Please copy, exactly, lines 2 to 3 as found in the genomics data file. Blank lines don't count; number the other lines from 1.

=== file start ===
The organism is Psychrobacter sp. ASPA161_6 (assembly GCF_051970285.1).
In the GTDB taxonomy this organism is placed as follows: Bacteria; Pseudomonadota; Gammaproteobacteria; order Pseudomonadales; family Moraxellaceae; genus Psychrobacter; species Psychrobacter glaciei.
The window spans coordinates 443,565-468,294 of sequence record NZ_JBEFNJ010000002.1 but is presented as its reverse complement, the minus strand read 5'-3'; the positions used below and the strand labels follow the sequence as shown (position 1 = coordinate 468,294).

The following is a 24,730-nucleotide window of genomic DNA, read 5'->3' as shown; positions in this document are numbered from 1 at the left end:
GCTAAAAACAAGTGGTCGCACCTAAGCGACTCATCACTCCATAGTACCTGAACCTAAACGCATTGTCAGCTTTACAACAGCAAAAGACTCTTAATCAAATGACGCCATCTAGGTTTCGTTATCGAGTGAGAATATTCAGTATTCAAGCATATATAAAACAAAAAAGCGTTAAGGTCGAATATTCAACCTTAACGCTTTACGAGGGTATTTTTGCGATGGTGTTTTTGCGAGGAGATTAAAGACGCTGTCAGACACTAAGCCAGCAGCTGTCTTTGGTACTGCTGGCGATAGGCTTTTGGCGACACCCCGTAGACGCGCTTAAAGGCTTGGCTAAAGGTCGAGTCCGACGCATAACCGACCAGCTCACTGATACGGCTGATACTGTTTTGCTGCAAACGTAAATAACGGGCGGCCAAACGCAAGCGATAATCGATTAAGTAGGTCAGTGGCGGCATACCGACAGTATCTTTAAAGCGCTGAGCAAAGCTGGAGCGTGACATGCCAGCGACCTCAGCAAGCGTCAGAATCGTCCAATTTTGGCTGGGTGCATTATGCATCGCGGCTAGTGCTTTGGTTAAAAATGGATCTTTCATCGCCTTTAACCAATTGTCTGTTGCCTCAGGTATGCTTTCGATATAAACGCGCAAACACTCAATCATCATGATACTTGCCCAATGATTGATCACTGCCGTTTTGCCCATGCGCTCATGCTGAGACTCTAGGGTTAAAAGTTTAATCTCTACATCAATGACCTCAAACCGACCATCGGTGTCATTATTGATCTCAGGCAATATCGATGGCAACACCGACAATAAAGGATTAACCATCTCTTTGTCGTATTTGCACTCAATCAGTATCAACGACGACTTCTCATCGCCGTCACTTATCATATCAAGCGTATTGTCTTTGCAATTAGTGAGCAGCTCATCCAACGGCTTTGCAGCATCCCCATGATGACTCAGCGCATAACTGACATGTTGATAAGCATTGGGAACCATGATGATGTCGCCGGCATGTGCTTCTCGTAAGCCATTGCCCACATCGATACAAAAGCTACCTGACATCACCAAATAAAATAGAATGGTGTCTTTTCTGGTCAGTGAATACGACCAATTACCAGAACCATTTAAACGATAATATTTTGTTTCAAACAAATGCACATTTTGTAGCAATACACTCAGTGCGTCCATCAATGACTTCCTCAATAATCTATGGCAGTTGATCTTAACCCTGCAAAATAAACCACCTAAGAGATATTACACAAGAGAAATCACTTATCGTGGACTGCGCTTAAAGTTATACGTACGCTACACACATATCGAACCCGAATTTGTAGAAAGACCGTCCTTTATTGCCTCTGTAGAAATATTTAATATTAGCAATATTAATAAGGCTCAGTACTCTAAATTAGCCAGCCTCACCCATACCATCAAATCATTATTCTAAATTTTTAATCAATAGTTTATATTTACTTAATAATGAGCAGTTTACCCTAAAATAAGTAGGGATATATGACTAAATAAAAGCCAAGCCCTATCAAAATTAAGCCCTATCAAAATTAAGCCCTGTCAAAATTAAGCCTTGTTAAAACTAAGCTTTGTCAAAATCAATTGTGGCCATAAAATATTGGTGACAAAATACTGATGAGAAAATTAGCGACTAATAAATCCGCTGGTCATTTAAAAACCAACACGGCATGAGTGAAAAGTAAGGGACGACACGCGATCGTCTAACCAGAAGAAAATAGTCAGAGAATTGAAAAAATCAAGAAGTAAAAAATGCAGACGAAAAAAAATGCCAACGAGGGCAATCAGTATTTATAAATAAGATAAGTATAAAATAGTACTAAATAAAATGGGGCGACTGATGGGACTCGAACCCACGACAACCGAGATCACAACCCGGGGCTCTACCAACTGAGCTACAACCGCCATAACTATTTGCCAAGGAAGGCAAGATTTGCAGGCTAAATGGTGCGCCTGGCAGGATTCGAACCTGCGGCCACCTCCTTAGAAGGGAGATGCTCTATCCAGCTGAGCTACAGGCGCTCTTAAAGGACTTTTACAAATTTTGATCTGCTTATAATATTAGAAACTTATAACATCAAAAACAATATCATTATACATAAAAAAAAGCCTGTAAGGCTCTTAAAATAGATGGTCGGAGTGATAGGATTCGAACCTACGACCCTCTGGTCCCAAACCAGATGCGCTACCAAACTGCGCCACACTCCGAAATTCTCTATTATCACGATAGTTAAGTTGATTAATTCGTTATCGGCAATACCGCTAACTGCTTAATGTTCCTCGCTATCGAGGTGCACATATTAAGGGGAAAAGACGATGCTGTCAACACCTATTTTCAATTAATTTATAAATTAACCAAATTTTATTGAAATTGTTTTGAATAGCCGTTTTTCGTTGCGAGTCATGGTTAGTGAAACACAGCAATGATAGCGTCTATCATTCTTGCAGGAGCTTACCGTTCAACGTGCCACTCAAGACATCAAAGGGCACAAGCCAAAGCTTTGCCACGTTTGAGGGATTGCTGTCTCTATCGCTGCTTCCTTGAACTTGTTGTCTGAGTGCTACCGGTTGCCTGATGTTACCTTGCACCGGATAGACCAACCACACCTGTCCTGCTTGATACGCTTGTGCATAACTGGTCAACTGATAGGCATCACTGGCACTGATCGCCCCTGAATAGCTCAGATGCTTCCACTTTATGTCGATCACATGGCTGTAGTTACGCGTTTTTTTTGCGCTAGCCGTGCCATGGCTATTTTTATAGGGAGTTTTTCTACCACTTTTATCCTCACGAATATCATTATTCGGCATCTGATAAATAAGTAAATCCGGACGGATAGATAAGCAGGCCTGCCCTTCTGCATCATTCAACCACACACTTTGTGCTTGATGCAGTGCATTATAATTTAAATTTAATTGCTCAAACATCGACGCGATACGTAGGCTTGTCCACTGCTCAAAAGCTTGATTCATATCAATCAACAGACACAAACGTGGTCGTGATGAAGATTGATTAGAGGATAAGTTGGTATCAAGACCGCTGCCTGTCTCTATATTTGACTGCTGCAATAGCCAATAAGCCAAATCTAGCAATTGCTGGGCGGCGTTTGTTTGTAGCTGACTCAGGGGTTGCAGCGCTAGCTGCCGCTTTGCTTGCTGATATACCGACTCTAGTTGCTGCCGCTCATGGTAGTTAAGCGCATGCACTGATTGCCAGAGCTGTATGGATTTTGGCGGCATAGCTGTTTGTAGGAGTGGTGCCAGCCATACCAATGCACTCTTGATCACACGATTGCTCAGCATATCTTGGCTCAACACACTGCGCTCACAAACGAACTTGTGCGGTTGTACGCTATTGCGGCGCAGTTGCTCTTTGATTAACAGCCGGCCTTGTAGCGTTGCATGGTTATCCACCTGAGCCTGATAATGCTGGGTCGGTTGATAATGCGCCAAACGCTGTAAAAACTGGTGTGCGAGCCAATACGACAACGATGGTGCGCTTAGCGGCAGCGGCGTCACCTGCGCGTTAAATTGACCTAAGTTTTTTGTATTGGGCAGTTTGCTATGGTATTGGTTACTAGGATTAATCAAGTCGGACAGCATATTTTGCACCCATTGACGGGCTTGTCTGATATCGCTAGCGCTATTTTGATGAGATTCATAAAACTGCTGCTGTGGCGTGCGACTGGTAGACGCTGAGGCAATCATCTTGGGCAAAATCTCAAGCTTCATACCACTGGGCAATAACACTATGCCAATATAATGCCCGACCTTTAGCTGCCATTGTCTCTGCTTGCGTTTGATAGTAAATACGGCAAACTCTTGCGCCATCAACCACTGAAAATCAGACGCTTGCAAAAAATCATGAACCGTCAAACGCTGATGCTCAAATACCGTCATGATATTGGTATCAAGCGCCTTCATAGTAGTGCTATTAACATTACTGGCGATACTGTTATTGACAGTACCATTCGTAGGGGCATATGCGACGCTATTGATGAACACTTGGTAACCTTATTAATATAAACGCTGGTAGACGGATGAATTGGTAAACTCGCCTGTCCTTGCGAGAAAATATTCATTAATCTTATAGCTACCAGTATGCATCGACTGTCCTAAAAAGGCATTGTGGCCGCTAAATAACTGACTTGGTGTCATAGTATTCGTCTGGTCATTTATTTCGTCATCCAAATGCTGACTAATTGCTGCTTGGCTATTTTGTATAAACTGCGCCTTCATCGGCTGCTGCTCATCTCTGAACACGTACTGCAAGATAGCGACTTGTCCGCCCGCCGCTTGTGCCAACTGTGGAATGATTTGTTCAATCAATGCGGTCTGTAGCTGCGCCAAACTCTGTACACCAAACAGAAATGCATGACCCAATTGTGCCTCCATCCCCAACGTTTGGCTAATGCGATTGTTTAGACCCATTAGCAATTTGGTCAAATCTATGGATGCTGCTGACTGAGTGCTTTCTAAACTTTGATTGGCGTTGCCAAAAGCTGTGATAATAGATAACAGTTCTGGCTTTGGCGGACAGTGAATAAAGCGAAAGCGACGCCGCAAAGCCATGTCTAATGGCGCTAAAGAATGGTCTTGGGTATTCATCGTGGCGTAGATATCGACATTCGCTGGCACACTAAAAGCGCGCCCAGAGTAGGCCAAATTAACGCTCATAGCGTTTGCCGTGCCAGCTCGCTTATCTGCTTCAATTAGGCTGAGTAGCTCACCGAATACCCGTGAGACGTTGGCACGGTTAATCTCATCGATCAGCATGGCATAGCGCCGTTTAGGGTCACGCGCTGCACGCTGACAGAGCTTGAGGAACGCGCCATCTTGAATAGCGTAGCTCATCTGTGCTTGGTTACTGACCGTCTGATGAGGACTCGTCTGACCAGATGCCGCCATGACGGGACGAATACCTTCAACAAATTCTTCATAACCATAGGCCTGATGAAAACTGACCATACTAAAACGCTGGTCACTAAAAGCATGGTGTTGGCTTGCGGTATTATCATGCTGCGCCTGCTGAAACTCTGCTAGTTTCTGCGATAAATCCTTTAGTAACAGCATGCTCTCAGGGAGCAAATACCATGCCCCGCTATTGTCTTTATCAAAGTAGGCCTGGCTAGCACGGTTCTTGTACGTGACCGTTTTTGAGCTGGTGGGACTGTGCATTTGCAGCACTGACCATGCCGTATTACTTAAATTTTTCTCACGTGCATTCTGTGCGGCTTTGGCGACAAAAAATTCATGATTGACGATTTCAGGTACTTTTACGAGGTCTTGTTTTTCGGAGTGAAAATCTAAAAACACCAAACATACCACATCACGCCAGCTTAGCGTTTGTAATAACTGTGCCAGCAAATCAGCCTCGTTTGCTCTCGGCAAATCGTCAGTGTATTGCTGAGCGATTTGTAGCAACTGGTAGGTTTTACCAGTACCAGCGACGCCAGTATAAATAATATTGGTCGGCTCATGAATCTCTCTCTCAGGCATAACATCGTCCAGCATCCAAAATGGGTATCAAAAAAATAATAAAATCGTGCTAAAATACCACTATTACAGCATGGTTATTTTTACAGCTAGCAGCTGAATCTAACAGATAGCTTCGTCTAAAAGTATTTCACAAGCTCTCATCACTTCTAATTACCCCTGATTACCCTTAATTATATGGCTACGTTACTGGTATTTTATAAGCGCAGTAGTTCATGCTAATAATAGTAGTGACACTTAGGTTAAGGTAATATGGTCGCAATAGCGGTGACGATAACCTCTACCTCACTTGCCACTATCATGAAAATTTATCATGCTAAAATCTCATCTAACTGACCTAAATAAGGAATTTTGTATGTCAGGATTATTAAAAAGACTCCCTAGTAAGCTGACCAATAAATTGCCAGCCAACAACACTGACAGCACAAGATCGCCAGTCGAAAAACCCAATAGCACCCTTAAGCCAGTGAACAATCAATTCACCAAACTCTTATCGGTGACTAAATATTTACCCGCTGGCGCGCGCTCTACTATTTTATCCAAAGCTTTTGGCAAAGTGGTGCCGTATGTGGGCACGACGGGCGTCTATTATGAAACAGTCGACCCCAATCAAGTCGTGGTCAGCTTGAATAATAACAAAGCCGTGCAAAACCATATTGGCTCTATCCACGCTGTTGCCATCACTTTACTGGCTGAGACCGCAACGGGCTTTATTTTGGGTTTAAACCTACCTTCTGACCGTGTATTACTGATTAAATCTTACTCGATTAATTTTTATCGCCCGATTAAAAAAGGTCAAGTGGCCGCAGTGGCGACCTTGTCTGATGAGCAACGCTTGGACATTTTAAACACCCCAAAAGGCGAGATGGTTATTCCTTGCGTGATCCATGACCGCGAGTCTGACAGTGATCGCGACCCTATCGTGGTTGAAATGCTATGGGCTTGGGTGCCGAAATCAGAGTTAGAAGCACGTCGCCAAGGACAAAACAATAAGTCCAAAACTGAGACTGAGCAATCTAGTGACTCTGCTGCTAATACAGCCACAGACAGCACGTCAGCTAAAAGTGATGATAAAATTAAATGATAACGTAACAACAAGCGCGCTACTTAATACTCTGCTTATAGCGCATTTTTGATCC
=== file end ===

In the GTDB taxonomy this organism is placed as follows: Bacteria; Pseudomonadota; Gammaproteobacteria; order Pseudomonadales; family Moraxellaceae; genus Psychrobacter; species Psychrobacter glaciei.
The window spans coordinates 443,565-468,294 of sequence record NZ_JBEFNJ010000002.1 but is presented as its reverse complement, the minus strand read 5'-3'; the positions used below and the strand labels follow the sequence as shown (position 1 = coordinate 468,294).